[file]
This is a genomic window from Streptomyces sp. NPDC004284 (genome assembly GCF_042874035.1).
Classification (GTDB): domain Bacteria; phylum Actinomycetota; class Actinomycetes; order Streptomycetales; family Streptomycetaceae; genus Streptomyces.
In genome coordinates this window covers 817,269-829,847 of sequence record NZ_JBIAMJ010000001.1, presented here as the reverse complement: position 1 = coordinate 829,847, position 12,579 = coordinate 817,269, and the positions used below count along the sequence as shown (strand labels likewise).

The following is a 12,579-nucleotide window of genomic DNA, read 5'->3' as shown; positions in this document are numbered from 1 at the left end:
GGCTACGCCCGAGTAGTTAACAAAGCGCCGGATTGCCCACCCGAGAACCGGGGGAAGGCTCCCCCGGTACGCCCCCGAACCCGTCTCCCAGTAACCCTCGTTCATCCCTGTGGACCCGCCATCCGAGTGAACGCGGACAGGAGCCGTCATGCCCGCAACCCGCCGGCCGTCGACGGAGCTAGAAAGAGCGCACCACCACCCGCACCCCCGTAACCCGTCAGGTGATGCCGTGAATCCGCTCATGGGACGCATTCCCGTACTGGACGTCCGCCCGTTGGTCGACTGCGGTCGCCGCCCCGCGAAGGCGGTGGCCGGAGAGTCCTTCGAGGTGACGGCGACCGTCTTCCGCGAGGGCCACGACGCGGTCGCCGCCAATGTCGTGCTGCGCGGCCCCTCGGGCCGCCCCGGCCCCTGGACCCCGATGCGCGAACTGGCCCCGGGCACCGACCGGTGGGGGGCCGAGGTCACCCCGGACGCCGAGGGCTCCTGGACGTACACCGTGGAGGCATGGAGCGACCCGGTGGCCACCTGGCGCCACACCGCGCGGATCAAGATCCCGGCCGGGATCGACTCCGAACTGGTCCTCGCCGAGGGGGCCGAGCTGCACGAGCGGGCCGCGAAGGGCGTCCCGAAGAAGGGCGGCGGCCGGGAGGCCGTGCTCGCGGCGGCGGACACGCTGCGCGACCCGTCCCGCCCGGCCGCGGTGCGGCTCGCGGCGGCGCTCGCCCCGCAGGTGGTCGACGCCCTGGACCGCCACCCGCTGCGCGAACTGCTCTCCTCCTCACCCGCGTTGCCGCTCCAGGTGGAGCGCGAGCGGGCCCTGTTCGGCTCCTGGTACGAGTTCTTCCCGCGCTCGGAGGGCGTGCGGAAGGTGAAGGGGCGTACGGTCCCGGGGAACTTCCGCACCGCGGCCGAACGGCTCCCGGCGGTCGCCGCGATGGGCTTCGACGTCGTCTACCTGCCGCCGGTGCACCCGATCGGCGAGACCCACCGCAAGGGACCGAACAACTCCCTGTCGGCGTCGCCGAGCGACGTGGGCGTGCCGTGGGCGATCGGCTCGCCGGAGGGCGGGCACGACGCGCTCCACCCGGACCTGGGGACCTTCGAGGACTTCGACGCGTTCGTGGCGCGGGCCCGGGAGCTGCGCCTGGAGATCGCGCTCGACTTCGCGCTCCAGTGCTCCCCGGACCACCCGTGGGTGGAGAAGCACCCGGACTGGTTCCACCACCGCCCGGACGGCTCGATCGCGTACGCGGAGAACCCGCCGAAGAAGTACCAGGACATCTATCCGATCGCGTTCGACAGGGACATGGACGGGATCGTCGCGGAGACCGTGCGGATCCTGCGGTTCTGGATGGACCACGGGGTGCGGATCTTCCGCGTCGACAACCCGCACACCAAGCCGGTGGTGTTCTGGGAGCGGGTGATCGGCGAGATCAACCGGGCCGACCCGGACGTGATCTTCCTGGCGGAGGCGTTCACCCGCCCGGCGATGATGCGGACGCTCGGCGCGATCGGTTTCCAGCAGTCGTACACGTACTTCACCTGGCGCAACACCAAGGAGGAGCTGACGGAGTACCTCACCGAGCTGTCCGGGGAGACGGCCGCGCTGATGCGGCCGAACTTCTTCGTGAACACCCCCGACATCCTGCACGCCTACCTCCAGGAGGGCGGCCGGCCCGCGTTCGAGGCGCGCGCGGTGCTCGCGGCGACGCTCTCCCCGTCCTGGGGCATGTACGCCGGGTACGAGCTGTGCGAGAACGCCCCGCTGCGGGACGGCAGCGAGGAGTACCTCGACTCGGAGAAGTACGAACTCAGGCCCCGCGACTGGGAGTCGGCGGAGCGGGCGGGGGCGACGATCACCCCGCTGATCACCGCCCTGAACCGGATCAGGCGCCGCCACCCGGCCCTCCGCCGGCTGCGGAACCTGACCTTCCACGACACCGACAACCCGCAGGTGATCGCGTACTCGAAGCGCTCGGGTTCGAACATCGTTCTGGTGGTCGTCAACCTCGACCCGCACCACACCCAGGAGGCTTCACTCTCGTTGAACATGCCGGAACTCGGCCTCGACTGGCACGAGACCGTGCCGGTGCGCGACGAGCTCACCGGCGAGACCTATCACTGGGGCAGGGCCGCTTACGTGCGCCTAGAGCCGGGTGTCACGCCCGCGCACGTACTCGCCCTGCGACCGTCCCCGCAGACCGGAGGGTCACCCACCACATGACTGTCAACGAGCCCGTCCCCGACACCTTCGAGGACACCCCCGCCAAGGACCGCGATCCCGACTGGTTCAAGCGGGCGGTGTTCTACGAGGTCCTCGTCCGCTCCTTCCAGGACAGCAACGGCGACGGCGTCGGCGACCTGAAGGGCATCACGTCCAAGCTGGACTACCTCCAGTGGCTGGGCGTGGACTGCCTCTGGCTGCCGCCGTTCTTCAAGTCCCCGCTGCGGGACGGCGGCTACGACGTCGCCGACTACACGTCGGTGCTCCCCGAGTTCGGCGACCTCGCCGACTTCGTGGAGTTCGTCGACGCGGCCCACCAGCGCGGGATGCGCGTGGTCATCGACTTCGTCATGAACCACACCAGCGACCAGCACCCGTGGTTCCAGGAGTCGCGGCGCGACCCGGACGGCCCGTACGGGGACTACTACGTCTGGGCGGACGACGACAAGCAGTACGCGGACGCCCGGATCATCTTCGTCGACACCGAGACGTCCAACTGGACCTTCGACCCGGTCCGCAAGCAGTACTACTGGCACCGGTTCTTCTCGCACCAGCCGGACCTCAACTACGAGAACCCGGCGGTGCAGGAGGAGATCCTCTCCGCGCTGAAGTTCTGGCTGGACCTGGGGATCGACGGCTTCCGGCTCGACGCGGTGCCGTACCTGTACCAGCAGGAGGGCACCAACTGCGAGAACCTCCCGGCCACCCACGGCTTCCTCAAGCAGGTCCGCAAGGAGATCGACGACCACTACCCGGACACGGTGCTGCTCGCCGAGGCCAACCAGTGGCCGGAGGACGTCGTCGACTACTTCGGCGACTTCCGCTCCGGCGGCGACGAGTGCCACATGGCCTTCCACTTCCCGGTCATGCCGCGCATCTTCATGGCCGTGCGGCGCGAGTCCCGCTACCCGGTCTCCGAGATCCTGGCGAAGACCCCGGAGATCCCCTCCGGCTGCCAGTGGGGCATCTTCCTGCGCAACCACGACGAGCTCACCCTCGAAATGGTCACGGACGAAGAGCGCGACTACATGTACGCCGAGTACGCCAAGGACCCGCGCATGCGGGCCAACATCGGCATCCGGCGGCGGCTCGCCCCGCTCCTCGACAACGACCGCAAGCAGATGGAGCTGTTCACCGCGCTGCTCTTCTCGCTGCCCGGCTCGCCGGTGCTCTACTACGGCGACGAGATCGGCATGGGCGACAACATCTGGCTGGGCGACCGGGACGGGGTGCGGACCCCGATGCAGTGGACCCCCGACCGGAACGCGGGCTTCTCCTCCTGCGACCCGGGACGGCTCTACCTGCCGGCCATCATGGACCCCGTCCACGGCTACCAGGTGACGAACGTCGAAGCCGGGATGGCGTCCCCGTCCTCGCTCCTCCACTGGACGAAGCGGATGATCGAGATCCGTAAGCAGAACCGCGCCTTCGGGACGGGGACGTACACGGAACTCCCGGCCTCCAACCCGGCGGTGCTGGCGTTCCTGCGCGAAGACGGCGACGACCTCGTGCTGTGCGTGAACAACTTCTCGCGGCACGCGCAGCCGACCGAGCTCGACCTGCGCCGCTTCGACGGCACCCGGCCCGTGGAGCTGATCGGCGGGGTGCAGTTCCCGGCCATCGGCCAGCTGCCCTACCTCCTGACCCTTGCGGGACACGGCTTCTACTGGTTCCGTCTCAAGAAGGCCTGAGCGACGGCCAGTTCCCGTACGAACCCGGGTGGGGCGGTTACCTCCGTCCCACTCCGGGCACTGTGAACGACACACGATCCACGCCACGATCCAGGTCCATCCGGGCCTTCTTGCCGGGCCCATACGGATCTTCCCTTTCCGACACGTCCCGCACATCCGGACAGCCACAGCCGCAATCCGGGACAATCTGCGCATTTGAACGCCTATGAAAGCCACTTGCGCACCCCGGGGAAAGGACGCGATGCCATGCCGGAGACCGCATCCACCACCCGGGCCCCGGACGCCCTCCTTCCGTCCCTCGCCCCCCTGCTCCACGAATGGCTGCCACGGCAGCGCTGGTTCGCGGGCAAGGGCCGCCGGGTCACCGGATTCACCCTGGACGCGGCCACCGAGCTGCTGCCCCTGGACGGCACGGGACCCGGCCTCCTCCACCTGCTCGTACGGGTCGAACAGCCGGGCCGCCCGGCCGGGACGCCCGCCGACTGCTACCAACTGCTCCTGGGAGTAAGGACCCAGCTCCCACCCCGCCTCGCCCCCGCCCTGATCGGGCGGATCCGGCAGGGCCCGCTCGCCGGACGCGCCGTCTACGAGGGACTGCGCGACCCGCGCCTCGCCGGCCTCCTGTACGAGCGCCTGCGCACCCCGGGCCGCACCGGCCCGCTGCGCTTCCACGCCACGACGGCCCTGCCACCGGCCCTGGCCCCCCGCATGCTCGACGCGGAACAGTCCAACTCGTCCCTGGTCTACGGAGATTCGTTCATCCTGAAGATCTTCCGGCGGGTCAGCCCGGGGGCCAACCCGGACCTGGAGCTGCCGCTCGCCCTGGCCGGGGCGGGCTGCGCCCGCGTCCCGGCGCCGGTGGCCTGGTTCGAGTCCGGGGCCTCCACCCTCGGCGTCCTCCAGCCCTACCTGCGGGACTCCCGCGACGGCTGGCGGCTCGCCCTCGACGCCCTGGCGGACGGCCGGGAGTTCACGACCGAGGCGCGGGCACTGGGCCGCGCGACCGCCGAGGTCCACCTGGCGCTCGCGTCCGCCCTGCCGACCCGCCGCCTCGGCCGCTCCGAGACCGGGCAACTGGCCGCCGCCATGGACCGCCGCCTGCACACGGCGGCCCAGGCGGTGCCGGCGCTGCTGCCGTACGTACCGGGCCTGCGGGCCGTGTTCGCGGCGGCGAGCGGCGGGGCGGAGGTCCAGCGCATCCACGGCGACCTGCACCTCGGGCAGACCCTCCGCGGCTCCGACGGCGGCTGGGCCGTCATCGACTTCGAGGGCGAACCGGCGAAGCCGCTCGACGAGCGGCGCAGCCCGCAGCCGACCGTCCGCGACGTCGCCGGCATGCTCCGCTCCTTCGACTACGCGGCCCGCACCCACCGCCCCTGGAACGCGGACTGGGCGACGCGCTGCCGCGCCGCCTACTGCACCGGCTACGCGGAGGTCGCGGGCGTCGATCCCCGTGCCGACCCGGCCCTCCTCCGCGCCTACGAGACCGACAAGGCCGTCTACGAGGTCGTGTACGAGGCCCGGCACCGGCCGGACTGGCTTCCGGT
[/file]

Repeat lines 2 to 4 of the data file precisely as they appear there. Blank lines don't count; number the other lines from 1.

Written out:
Classification (GTDB): domain Bacteria; phylum Actinomycetota; class Actinomycetes; order Streptomycetales; family Streptomycetaceae; genus Streptomyces.
In genome coordinates this window covers 817,269-829,847 of sequence record NZ_JBIAMJ010000001.1, presented here as the reverse complement: position 1 = coordinate 829,847, position 12,579 = coordinate 817,269, and the positions used below count along the sequence as shown (strand labels likewise).

The following is a 12,579-nucleotide window of genomic DNA, read 5'->3' as shown; positions in this document are numbered from 1 at the left end: